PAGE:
SAN FRANCISCO -- For most computer-savvy readers, the word "rootkits" is synonymous with the word "evil." (We all remember the Sony rootkit, right?) Traditionally, rootkits are used to covertly give a remote attacker complete control of a computer, including administrative privileges, while evading detection by hiding running processes and files. Rootkits are a growing threat to even the most secure operating systems.
However, learning how rootkits work can teach us a lot about an operating system. In Designing BSD Rootkits: An Introduction to Kernel Hacking (No Starch Press, April 2007, http://www.nostarch.com/rootkits.htm), author Joseph Kong shows how to write offensive rootkits, defend against malicious ones, and explore the FreeBSD kernel in the process. As the first book to approach rootkits from a FreeBSD-centric perspective, Kong's goal is to make readers smarter, not teach them how to write exploits or launch attacks.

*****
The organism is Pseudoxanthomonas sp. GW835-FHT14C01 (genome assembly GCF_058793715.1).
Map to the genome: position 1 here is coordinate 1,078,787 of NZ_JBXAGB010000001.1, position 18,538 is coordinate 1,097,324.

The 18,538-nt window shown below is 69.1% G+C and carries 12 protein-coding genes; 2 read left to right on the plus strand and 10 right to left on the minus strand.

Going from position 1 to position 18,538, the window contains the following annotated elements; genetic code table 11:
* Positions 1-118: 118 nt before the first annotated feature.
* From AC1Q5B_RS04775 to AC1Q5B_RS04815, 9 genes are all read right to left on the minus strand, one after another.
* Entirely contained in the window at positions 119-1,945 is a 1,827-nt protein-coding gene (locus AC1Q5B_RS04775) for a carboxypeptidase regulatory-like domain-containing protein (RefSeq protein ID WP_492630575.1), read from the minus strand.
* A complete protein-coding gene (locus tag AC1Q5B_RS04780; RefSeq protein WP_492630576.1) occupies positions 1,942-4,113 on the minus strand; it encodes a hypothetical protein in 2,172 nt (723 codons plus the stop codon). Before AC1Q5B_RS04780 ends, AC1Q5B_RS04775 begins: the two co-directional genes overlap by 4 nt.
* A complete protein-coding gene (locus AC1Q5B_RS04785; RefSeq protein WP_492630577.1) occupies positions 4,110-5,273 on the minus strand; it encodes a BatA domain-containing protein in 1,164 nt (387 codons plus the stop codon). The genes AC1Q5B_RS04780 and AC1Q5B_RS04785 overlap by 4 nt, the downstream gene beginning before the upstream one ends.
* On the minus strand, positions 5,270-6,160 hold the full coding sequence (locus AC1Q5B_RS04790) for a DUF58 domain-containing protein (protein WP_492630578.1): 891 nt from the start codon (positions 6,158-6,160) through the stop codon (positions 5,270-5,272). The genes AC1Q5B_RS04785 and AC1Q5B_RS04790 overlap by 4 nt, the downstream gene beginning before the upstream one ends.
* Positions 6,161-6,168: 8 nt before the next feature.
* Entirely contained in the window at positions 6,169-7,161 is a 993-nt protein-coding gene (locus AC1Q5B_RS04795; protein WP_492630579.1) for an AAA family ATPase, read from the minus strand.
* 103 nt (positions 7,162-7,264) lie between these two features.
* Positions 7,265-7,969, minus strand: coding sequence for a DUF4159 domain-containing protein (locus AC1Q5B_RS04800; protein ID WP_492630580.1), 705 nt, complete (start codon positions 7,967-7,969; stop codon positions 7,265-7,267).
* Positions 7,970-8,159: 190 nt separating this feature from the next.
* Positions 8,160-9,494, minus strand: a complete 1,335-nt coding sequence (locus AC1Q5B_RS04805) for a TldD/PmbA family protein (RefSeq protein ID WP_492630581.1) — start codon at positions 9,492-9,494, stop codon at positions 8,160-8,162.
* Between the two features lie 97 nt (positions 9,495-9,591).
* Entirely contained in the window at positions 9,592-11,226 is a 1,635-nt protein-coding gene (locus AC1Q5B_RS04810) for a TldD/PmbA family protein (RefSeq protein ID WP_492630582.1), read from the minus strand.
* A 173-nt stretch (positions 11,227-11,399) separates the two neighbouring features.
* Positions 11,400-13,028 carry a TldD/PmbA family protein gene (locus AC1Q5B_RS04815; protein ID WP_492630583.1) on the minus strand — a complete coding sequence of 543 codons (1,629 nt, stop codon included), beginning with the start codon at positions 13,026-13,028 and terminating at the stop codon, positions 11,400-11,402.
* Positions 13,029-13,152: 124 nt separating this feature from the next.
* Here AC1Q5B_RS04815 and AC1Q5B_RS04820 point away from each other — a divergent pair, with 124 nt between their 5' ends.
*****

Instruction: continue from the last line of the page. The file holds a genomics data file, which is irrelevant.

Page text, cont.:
While Designing BSD Rootkits focuses on programming and developing rootkits under FreeBSD, most concepts apply to other operating systems, such as GNU/Linux or Windows. Kong's liberal examples assume no prior kernel-hacking experience. All code is thoroughly described and analyzed, and each chapter contains at least one real-world application.